Sunday, October 31, 2010

Altar books and the nature of letters

Yesterday was the third time I've taken a class with Sarah Shepley at Joy's studio and each class has been a unique experience. We do the same basic format but the variations are endless and the mix of people in the class is always interesting so it never feels redundant.  Every time I do this, I think how I need to do more of these on my own time at home and this time is no different but I mean it

Joy's space is peaceful and inspiring (just like it's owner) and such a special place filled with light, views of the trees, abundant species of birds at the feeders on the deck and, best of all, more art doodads than one could ever make use of in one day - or one week for that matter.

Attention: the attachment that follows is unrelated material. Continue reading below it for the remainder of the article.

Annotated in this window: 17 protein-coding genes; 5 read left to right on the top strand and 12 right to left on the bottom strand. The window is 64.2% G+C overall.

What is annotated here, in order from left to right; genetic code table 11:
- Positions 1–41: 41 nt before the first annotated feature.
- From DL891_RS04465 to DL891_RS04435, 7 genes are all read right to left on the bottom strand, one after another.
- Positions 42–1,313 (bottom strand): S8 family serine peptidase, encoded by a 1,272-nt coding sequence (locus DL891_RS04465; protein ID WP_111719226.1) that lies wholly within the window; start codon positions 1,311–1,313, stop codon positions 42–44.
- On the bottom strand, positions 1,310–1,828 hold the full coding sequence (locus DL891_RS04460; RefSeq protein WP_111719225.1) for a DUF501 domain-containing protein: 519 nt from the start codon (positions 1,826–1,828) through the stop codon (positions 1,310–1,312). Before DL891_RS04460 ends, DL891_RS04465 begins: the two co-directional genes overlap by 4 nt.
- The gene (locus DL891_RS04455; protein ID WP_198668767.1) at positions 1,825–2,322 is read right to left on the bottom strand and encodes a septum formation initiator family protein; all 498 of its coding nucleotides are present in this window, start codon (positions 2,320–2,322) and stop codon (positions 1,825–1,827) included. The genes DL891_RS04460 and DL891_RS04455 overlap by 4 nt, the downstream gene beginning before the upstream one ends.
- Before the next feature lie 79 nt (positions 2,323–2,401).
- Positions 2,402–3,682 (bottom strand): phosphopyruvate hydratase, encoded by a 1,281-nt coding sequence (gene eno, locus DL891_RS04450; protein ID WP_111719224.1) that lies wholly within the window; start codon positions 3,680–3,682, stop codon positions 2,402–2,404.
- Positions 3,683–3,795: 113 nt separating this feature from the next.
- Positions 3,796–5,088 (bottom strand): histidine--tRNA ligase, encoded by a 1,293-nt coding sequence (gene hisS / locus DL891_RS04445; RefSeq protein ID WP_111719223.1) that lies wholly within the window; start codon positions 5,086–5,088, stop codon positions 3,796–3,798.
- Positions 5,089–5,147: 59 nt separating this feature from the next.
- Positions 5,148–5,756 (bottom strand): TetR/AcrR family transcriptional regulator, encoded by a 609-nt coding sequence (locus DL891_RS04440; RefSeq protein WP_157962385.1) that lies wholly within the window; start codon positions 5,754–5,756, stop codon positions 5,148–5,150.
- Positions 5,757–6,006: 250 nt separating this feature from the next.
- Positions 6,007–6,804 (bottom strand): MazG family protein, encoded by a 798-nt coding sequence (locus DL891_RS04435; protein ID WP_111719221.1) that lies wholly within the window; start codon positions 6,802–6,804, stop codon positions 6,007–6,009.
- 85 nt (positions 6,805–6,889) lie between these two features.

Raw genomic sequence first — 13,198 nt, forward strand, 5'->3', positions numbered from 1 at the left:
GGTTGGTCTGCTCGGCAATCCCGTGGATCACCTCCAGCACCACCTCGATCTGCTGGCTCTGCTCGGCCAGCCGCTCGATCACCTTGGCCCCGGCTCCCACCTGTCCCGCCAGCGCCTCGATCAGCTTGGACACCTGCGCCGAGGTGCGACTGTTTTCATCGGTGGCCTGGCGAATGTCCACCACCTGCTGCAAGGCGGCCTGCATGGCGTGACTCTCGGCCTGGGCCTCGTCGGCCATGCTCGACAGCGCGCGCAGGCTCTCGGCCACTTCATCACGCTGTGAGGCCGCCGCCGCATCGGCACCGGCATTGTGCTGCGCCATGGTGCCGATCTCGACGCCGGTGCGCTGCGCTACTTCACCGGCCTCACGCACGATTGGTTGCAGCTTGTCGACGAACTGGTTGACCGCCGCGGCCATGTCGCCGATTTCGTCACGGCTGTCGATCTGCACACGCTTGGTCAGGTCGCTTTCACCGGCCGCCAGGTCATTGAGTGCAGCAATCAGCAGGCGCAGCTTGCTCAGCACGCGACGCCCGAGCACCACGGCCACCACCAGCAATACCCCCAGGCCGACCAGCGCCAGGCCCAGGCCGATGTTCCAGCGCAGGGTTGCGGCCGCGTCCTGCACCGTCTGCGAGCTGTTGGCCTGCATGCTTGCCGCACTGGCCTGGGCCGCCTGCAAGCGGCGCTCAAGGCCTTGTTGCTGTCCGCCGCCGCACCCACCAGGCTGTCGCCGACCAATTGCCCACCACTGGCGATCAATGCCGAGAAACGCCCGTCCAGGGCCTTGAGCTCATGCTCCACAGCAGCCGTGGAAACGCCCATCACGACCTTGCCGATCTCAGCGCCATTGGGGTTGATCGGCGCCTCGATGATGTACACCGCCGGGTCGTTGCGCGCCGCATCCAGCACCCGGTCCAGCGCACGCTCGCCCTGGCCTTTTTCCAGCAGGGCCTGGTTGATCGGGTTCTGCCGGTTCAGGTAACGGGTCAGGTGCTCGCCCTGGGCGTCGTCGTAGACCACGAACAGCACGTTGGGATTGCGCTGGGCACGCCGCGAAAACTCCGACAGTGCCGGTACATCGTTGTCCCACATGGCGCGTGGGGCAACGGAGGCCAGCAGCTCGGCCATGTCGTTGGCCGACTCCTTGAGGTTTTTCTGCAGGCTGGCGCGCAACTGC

This was the first time I had a vision of what I wanted to accomplish in one of these classes. 

Last weekend, while cleaning out the basement,  I came upon a stash of letters from Cathy, my best friend from med school and one of my dearest friends ever, most of them written in the summer between our freshman and sophomore years. She and I have just reconnected after a few years so it was all the more significant to find these now. They are an eloquent record of the intensity of that first year of school as well as the significance of our friendship. They pack quite an emotional impact for me. 

Letters. Epistles. Missives. Records of points in time. So marvelous now, in this age of ephemeral communication, to possess. We sent these pieces of our emotions off to the recipient and, for the most part, didn't expect to see them again. Just luck if they happened to survive moves, mold, moods.

These particular letters survived and I am so grateful. I made reduced copies of the originals and cut them up along with copies of illustrations from an anatomy text to make this book to send off to my old friend in hopes 

Sarah demonstrating

My work station

Right outside the window.

Finished :: outside

Finished :: inside

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